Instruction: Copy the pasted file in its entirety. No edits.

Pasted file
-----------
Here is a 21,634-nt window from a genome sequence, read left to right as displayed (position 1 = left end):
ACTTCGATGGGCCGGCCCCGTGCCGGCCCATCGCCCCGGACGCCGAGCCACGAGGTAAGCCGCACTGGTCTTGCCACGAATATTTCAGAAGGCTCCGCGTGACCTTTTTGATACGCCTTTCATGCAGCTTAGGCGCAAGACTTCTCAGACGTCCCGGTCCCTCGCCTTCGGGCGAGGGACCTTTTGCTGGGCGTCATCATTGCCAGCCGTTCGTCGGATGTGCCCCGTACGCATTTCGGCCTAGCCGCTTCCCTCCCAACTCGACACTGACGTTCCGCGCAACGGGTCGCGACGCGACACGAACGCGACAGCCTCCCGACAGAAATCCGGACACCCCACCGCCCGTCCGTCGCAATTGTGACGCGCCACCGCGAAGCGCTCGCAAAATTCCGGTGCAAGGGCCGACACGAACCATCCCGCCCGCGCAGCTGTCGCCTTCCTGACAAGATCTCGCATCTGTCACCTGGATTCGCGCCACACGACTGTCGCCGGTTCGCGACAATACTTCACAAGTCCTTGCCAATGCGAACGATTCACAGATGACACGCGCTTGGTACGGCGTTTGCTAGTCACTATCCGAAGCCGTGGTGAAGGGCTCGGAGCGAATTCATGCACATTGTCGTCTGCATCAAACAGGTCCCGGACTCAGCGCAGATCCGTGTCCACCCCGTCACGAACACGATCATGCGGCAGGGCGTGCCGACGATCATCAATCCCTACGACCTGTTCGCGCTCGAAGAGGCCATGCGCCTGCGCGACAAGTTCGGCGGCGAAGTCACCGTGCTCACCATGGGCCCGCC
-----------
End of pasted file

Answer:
Here is a 21,634-nt window from a genome sequence, read left to right as displayed (position 1 = left end):
ACTTCGATGGGCCGGCCCCGTGCCGGCCCATCGCCCCGGACGCCGAGCCACGAGGTAAGCCGCACTGGTCTTGCCACGAATATTTCAGAAGGCTCCGCGTGACCTTTTTGATACGCCTTTCATGCAGCTTAGGCGCAAGACTTCTCAGACGTCCCGGTCCCTCGCCTTCGGGCGAGGGACCTTTTGCTGGGCGTCATCATTGCCAGCCGTTCGTCGGATGTGCCCCGTACGCATTTCGGCCTAGCCGCTTCCCTCCCAACTCGACACTGACGTTCCGCGCAACGGGTCGCGACGCGACACGAACGCGACAGCCTCCCGACAGAAATCCGGACACCCCACCGCCCGTCCGTCGCAATTGTGACGCGCCACCGCGAAGCGCTCGCAAAATTCCGGTGCAAGGGCCGACACGAACCATCCCGCCCGCGCAGCTGTCGCCTTCCTGACAAGATCTCGCATCTGTCACCTGGATTCGCGCCACACGACTGTCGCCGGTTCGCGACAATACTTCACAAGTCCTTGCCAATGCGAACGATTCACAGATGACACGCGCTTGGTACGGCGTTTGCTAGTCACTATCCGAAGCCGTGGTGAAGGGCTCGGAGCGAATTCATGCACATTGTCGTCTGCATCAAACAGGTCCCGGACTCAGCGCAGATCCGTGTCCACCCCGTCACGAACACGATCATGCGGCAGGGCGTGCCGACGATCATCAATCCCTACGACCTGTTCGCGCTCGAAGAGGCCATGCGCCTGCGCGACAAGTTCGGCGGCGAAGTCACCGTGCTCACCATGGGCCCGCC